My favorite thing about visiting old orthodox churches is the feeling of being in an area with so much history.
Located just outside the city walls on the side of a steep hill is the “Holy Trinity” church. It was built in the 13th century and has been beautifully preserved.
Where to Stay
Hotel Onufri was one of my favorite hotels on this trip, and I would recommend it to anyone.
The rooms were spacious, with fantastic city views, and most importantly, they were air-conditioned. The staff was so friendly and welcoming.
It surprised me that the manager spoke fluent English, even though I am fluent in Albanian.
My American friend traveling with me had no problem communicating with hotel staff and many people in the city who spoke multiple languages.
Our dinner and breakfast were at Hotel Onufri, where we only ate local Albanian cuisine.
We enjoyed slow-cooked goat meat, yogurt Albanian stew “tave kosi,” byrek with pumpkin, a Berat specialty, and other Albanian tapas.
Our breakfast included fresh fruit, vegetables, cheese, petulla (pancakes), toast with fig marmalade and fresh butter, and American-style coffee. This hotel is a great choice. I highly recommend it.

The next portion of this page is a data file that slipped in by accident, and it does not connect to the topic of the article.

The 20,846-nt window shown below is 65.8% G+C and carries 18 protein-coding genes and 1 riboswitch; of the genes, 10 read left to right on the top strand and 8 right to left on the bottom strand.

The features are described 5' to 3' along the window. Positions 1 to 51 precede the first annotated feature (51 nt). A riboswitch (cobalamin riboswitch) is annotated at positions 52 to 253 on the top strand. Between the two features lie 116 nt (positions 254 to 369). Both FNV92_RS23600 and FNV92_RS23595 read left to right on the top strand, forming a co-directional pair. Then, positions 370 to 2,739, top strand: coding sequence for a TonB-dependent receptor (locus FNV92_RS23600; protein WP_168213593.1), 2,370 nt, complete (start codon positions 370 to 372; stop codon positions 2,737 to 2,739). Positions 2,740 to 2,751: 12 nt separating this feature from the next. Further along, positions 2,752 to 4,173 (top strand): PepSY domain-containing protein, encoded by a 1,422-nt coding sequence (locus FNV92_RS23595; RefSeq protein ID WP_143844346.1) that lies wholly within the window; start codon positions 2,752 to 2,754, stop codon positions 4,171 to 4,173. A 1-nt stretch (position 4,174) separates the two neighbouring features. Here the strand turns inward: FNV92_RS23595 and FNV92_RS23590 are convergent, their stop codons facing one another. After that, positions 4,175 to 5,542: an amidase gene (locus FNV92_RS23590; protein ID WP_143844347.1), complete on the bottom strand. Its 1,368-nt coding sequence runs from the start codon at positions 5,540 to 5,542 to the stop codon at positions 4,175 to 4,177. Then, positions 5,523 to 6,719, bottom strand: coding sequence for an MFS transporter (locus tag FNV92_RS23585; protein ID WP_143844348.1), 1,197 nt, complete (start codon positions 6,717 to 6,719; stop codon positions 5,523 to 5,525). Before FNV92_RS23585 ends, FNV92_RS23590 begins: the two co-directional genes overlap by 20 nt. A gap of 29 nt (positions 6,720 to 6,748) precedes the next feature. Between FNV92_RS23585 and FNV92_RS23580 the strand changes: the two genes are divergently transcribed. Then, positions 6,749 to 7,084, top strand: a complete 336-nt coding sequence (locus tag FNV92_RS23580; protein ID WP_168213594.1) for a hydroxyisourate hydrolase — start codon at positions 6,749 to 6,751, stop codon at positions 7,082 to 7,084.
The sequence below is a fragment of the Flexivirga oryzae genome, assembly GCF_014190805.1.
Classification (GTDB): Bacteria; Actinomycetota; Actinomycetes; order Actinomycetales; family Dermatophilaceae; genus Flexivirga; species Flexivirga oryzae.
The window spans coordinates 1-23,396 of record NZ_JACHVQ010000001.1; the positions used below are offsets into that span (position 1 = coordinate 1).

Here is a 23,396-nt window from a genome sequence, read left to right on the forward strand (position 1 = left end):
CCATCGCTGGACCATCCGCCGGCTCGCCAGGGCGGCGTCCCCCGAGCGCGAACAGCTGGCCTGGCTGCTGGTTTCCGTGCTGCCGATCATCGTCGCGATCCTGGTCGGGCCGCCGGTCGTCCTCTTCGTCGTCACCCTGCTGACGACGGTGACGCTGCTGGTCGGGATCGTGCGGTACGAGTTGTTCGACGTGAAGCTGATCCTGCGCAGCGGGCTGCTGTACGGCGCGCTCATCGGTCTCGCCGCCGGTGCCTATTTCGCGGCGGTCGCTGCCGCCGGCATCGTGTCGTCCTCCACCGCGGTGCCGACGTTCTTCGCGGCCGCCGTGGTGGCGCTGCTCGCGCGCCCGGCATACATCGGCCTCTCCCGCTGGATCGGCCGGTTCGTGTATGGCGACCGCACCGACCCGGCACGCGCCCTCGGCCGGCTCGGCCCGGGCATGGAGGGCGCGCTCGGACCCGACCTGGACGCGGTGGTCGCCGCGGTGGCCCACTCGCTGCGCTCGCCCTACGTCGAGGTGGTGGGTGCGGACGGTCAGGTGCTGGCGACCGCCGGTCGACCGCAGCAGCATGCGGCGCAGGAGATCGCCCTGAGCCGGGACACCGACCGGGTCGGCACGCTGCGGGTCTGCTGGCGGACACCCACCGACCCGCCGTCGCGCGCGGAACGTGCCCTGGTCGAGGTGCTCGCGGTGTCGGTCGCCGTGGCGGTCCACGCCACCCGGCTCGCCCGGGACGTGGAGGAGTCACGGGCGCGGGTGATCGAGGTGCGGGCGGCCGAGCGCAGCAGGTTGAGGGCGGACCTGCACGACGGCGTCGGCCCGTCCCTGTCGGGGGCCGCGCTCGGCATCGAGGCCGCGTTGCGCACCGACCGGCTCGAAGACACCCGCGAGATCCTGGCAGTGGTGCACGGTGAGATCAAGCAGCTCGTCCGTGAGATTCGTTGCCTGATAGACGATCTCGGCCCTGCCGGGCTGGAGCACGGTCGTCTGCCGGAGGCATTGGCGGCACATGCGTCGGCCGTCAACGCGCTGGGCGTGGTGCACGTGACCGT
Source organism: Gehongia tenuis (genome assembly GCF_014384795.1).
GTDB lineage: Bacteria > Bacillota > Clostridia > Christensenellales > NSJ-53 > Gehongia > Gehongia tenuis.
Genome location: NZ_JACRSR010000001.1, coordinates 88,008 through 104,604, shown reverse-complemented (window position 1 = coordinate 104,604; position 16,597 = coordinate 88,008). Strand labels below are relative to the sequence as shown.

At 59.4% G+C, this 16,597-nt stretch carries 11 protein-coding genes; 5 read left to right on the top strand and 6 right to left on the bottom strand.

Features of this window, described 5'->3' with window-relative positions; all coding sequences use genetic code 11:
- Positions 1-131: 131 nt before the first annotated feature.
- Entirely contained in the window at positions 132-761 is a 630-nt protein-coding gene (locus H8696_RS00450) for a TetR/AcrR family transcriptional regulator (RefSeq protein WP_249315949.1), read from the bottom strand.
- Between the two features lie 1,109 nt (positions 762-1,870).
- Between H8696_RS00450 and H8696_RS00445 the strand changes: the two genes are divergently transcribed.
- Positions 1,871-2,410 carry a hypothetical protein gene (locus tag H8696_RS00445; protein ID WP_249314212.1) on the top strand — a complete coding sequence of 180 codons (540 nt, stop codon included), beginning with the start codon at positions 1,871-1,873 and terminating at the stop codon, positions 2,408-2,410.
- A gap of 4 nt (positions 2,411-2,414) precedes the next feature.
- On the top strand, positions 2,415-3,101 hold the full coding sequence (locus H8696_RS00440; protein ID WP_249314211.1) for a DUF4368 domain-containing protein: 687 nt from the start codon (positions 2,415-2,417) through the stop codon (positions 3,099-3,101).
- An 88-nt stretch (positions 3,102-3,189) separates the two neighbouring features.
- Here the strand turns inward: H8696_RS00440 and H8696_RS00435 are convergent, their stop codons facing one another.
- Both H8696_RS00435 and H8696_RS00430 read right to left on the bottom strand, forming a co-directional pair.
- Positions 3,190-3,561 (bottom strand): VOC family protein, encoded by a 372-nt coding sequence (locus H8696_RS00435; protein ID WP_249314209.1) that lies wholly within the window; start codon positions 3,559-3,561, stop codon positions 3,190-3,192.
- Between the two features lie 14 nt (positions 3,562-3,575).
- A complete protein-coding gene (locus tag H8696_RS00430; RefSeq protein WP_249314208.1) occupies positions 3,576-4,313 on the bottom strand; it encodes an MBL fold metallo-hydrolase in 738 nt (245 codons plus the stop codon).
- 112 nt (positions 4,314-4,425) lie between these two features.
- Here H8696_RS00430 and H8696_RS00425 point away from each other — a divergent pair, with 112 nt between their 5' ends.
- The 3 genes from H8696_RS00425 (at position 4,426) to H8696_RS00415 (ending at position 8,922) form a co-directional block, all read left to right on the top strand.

You can explore Berat in a day or a weekend, so it can easily be a day trip on your way to exploring other parts of Albania.
We only had a little over 24 hours in Berat and packed in as many activities and sightseeing as possible.
As I drove out to the mountains for a quick dip in the Bogove Waterfalls, I stopped at the castle, the museums, the Gorica bridge, and the two neighborhoods it divides.
When tourists aren’t driving up to the waterfalls, getting there without a guide may be challenging.
We visited the waterfalls at 6 PM, and the water was much colder than we expected. We could only take a quick dip because the water was well below 50 degrees.
It was well worth the trip, and we strongly recommend visiting during the early afternoon if you are in the area.
On our way to our next destination, we stopped at the most famous winery in the area, Cobo Winery. We saw how the wine was made during our visit and toured the grounds.
Afterward, we sat under an old olive tree and enjoyed their five varieties of wine and fresh tapas of locally grown tomatoes, cheeses, and olives.
As a perfect ending to our Berat tour, it was a wonderful experience.